In reality, the NFL is missing a golden opportunity. In a perfect world, this is what would happen. Sydney Seau would get fifteen minutes of podium time, short and sweet by HOF standards. She would have time to lovingly speak from her heart and for the family. She would make no mention of the CTE, just of what Junior meant as a son, brother, father and community activist.

After Sydney’s’ speech is concluded she would be joined at the podium by Roger Goodell, who would lead the audience in another round of applause. After a warm hug and a few seconds posing for photographers, Goodell himself would speak about CTE and what the NFL is doing to improve the safety of its players. He could then take a moment to offer his condolences to Sydney and use Junior’s life as a message to the NFL to get players treatment now so this doesn’t happen in the future.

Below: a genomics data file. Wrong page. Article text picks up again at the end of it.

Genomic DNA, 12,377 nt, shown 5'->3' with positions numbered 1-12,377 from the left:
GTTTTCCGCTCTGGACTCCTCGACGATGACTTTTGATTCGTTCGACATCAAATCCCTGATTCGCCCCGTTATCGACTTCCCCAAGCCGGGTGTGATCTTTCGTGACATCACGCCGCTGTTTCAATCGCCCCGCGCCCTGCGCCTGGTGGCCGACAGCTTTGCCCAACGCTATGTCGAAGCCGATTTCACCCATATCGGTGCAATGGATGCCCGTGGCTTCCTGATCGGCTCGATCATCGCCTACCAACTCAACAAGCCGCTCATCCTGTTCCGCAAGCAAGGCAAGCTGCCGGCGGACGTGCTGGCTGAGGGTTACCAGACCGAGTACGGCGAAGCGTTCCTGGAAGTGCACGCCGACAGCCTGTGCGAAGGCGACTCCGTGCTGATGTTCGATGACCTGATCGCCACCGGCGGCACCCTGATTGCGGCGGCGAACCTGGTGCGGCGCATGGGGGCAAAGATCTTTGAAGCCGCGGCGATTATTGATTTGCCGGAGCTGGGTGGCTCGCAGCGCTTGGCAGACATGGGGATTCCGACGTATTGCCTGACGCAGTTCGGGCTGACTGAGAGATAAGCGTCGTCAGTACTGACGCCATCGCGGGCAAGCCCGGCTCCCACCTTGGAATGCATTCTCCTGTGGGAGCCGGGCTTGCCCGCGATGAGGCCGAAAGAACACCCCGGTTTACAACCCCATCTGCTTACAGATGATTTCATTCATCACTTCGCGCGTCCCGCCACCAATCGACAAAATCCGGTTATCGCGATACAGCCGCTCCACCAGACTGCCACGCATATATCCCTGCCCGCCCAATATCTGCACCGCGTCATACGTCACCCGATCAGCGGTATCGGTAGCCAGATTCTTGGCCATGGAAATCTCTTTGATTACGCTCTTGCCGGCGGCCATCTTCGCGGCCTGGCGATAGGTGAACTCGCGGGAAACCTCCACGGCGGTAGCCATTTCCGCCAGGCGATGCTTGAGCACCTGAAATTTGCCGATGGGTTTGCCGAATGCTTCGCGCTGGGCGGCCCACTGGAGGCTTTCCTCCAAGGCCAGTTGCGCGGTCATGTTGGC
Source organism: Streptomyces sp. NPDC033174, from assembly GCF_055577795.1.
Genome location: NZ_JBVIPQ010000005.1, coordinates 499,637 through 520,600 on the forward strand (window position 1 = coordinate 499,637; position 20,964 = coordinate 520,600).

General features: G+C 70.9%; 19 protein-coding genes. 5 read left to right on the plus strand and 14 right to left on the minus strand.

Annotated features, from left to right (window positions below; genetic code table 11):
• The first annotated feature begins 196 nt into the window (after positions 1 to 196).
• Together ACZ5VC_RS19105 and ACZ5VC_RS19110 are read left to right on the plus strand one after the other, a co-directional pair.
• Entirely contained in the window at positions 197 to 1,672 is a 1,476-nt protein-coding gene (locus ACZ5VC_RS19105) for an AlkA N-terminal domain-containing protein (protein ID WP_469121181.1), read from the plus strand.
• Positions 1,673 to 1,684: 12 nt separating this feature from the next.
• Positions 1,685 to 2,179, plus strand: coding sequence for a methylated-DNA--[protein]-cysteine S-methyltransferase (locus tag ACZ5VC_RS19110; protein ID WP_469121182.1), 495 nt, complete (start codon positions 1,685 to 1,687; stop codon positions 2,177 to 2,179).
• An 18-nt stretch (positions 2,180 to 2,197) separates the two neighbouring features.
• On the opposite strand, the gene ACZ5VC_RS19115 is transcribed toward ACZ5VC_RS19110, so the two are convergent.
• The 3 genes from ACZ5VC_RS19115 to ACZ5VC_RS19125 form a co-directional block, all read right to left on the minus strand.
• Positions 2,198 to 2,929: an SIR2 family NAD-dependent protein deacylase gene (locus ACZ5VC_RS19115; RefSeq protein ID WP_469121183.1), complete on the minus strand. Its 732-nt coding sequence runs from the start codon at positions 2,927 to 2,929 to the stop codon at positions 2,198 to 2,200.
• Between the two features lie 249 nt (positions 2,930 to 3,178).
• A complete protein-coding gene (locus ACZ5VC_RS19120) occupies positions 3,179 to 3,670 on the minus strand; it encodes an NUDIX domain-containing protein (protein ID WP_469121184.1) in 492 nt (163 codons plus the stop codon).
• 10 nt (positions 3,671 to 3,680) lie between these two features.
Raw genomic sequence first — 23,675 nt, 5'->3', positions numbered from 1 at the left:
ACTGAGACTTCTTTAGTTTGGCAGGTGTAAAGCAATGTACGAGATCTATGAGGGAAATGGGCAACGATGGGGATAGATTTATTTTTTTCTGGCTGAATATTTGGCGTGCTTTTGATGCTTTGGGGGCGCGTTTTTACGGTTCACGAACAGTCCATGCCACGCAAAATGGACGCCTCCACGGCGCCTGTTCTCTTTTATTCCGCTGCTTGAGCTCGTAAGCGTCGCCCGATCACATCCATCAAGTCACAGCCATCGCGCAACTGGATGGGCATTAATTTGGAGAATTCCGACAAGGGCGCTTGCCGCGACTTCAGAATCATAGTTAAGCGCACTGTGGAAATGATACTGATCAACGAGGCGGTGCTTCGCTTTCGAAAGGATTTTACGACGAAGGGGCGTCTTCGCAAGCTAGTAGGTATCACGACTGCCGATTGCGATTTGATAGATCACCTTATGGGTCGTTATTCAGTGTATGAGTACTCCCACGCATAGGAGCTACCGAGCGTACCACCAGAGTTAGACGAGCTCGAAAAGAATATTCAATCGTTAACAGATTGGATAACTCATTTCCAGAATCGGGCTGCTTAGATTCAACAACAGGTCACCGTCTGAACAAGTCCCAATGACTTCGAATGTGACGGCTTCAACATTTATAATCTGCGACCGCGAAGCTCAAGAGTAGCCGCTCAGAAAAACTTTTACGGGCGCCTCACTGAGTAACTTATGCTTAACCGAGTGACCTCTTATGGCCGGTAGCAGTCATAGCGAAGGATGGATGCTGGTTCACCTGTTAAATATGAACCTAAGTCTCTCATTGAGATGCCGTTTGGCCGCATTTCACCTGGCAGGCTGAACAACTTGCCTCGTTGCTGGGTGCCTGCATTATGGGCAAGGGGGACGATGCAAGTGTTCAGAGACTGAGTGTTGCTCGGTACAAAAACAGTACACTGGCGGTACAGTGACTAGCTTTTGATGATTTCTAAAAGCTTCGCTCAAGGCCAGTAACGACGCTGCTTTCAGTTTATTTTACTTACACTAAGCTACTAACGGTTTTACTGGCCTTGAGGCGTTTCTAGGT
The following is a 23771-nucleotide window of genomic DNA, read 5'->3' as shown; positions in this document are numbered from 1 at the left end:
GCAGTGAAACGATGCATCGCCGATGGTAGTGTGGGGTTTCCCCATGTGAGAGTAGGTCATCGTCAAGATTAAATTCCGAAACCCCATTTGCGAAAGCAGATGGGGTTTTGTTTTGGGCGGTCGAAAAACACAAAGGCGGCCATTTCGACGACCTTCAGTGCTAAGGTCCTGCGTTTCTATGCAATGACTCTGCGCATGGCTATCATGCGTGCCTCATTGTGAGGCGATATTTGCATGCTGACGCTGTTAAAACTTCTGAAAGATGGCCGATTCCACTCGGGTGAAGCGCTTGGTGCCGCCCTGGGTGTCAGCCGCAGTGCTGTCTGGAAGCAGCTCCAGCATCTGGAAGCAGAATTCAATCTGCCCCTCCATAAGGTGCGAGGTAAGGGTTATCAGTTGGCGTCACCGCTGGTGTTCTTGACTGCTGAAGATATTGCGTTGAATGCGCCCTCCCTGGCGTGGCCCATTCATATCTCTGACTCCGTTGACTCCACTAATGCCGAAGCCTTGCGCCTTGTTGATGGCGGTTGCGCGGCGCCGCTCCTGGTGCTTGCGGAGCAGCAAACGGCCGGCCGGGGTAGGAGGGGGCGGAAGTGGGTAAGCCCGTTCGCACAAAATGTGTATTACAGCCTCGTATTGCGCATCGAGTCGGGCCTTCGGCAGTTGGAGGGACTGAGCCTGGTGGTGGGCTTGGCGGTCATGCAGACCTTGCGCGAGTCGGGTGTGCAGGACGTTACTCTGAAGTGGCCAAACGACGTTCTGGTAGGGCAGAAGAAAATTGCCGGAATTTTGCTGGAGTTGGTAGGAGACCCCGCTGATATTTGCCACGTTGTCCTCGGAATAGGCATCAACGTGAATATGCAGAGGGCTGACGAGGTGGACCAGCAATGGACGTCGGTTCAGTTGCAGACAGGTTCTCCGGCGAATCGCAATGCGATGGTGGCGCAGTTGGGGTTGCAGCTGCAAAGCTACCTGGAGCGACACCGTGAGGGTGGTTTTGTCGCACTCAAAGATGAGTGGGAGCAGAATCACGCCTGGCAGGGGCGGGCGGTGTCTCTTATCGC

Simply put, the NFL is hiding something they need to be bringing more attention to and this is a great forum to address it.

Standing next to Sydney Seau in a show of solidarity would send a strong message. It would speak to the retired players and legends in attendance. It would speak to over 4000 players who have lawsuits filed against the NFL right now. It’s an acknowledgement of the league’s compassion for the players that made the NFL what it is today. It’s a chance to get some good press amidst the ongoing Deflategate scandal and endless suspensions surrounding the upcoming season. It’s a chance to abolish a flawed rule and a chance to increase the luster of the shield instead of tarnishing the families behind it.

 

Tell the NFL how you feel. Use the hashtag.

 

#LetSydneySeauSpeak